Sanity Injection

Injecting a dose of sanity into your day’s news and current events.

Blaming the victims?

Posted by sanityinjection on January 14, 2009

Maybe a reader can explain this one to me. In Pennsylvania, three teenage girls are being charged with manufacturing, disseminating or possessing child pornography because they took nude photos of themselves with their cell phones and sent them to other students. The recipients are also being charged with possession:

Am I missing something here? The whole point of the law is to protect minors from being sexually exploited by adults, or even other minors. These girls are effectively being charged with sexually exploiting themselves, making them perpetrators and victims of the exact same crime. Now if you want to argue that the girls were pressured into taking and sending the photos by their peers, I suppose you could charge the peers, but what’s the basis for charging the girls? It would be like arresting someone for stealing money out of their own wallet.

It’s important to note that manufacture and dissemination of child pornography is a much more serious charge than simple possession. These girls, if convicted, would be registered sex offenders for the rest of their lives.

There also may be an issue about the propriety of the discovery of the images, which occurred when a boy’s cell phone was confiscated during the school day. It’s not clear whether one of the images was being displayed on the phone when school authorities obtained the phone, but if not, one wonders why they would be searching through the phone’s contents.

We should certainly be concerned that teenage girls in our society feel that they have to resort to nudity in order to gain attention and approval from fellow teens. This represents a basic failure both on the part of parents and our popular culture. However, I do not see how treating 14- and 15-year-old girls as if they were rapists and molesters is a constructive way to address the problem.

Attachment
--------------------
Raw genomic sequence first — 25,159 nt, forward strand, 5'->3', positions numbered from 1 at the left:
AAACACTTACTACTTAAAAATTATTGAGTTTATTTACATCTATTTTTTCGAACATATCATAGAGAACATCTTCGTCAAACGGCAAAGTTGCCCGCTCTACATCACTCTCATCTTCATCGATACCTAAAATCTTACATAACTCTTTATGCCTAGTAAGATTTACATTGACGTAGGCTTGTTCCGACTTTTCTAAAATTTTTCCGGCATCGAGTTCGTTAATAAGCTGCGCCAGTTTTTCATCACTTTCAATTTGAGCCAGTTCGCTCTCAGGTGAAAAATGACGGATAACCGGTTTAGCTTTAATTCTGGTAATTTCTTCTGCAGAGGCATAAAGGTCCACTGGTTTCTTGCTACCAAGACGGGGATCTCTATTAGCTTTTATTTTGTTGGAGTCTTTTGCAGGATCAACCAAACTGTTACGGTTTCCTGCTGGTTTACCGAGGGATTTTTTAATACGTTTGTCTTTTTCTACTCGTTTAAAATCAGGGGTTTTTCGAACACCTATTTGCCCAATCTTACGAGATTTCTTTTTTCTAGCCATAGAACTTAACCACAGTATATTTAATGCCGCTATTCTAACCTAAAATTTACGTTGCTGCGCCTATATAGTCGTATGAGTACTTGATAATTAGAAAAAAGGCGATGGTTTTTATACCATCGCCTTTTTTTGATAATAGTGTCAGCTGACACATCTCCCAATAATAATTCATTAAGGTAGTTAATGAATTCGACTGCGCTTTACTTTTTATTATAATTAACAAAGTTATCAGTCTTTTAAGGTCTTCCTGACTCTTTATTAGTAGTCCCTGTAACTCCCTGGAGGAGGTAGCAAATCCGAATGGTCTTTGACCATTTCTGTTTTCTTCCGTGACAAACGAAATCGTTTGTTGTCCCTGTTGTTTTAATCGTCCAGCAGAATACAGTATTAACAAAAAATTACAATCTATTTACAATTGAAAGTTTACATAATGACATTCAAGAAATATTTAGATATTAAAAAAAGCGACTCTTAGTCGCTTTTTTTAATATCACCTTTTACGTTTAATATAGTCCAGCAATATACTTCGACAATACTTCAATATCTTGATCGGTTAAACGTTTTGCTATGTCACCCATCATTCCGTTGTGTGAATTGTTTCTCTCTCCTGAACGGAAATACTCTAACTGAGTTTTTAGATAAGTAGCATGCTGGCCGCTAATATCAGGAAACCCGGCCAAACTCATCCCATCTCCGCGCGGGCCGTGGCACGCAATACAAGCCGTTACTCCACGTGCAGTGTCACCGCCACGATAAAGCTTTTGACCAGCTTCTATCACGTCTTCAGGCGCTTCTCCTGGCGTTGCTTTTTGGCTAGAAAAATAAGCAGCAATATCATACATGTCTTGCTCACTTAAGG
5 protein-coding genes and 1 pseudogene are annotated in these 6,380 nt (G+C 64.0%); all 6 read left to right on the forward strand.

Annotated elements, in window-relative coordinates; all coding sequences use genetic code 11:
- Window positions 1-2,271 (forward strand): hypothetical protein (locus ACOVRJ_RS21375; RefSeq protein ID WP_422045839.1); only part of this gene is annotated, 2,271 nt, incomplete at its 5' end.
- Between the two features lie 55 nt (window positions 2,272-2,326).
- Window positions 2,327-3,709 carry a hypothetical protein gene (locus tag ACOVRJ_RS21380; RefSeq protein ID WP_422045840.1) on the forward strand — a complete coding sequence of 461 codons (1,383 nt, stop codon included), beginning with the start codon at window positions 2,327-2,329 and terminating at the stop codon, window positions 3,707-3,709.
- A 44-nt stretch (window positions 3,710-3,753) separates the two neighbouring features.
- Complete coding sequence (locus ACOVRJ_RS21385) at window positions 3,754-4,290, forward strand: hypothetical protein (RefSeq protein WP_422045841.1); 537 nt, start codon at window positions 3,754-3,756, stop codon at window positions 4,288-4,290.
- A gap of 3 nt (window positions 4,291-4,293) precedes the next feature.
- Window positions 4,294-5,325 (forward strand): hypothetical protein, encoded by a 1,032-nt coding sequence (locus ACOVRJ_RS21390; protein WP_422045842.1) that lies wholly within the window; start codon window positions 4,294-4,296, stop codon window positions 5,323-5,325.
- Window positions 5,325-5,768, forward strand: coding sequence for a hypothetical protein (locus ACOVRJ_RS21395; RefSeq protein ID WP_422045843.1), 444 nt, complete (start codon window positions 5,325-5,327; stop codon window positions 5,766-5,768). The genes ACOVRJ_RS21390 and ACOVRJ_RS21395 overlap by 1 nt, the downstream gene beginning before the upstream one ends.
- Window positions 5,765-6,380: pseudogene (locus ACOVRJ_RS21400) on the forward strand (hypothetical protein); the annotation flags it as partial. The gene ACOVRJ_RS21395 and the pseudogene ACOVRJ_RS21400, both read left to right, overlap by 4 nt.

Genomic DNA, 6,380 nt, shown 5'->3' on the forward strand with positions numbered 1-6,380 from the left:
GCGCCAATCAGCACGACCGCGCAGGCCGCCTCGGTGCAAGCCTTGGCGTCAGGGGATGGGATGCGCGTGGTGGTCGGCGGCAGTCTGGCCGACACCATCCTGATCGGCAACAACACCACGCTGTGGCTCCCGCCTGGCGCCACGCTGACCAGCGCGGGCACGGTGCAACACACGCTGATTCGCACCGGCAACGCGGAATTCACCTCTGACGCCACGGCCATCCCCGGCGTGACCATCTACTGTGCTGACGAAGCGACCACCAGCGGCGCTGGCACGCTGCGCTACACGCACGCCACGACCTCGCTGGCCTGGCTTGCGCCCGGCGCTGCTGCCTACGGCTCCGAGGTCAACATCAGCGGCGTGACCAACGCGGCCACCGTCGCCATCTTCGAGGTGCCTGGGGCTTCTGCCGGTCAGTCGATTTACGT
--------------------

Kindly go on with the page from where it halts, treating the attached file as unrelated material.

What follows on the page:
4 Responses to “Blaming the victims?”

  1. tubby said

    “The whole point of the law is to protect minors from being sexually exploited by adults, or even other minors.”
    Really? If that’s the case, you are right and they have gone too far. However, I thought the law’s purpose was to prevent child pornography from being publicly disseminated, regardless of who authored it. I think we’d probably have to read the actual law to settle this completely. I’d say both sides have grounds for defense on this, and without a former precedent, this case could get drawn out with appeals. You have any lawyer friends you can forward this to?

  2. sanityinjection said

    Well, yes it’s illegal to disseminate, but the whole reason we treat images of children differently than images of adults is that as minors, they are statutorily incapable of informed consent to be involved in sexual conduct. However, the assumption is that the child is being pressured into the conduct by an adult. Thus, if two 15-year olds have sex with each other, we do not charge them both with statutory rape of each other, nor would we charge a child with molestation for being caught alone masturbating. The criminality lies in the exploitation of someone who is incapable of consent by someone else who is legally expected to know better.

    Interestingly, though, the informed consent angle doesn’t apply to possession, so all the minors in this case could be charged with simple possession of child pornography. But even in so doing, how exactly are the interests of society and the state being furthered?

  3. tubby said

    Dalia Lithwick puts a fresh perspective on this topic, I think:

  4. sanityinjection said

    Lithwick’s comments would appear to echo what I’ve said above. While I definitely appreciate the link, I think the perspective was “fresher” a month ago when I was the one saying it! 🙂

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